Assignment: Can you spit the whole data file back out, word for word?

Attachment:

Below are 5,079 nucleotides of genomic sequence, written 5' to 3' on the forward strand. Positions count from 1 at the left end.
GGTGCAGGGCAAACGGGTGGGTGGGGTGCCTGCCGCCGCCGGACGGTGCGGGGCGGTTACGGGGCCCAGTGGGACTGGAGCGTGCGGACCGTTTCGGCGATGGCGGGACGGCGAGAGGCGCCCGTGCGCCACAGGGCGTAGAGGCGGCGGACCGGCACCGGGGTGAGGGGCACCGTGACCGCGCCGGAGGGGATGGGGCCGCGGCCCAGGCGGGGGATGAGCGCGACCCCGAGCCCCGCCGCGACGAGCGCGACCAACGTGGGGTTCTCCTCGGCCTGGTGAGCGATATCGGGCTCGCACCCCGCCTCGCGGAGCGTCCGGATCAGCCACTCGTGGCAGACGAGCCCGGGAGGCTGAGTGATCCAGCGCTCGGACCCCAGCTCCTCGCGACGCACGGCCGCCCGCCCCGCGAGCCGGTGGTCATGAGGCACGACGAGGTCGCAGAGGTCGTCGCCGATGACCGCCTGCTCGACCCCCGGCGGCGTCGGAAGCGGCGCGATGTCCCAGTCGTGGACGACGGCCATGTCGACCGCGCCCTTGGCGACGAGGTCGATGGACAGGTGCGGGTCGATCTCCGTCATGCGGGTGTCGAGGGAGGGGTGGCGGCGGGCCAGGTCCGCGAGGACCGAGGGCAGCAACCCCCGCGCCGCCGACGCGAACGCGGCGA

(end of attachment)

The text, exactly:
Below are 5,079 nucleotides of genomic sequence, written 5' to 3' on the forward strand. Positions count from 1 at the left end.
GGTGCAGGGCAAACGGGTGGGTGGGGTGCCTGCCGCCGCCGGACGGTGCGGGGCGGTTACGGGGCCCAGTGGGACTGGAGCGTGCGGACCGTTTCGGCGATGGCGGGACGGCGAGAGGCGCCCGTGCGCCACAGGGCGTAGAGGCGGCGGACCGGCACCGGGGTGAGGGGCACCGTGACCGCGCCGGAGGGGATGGGGCCGCGGCCCAGGCGGGGGATGAGCGCGACCCCGAGCCCCGCCGCGACGAGCGCGACCAACGTGGGGTTCTCCTCGGCCTGGTGAGCGATATCGGGCTCGCACCCCGCCTCGCGGAGCGTCCGGATCAGCCACTCGTGGCAGACGAGCCCGGGAGGCTGAGTGATCCAGCGCTCGGACCCCAGCTCCTCGCGACGCACGGCCGCCCGCCCCGCGAGCCGGTGGTCATGAGGCACGACGAGGTCGCAGAGGTCGTCGCCGATGACCGCCTGCTCGACCCCCGGCGGCGTCGGAAGCGGCGCGATGTCCCAGTCGTGGACGACGGCCATGTCGACCGCGCCCTTGGCGACGAGGTCGATGGACAGGTGCGGGTCGATCTCCGTCATGCGGGTGTCGAGGGAGGGGTGGCGGCGGGCCAGGTCCGCGAGGACCGAGGGCAGCAACCCCCGCGCCGCCGACGCGAACGCGGCGA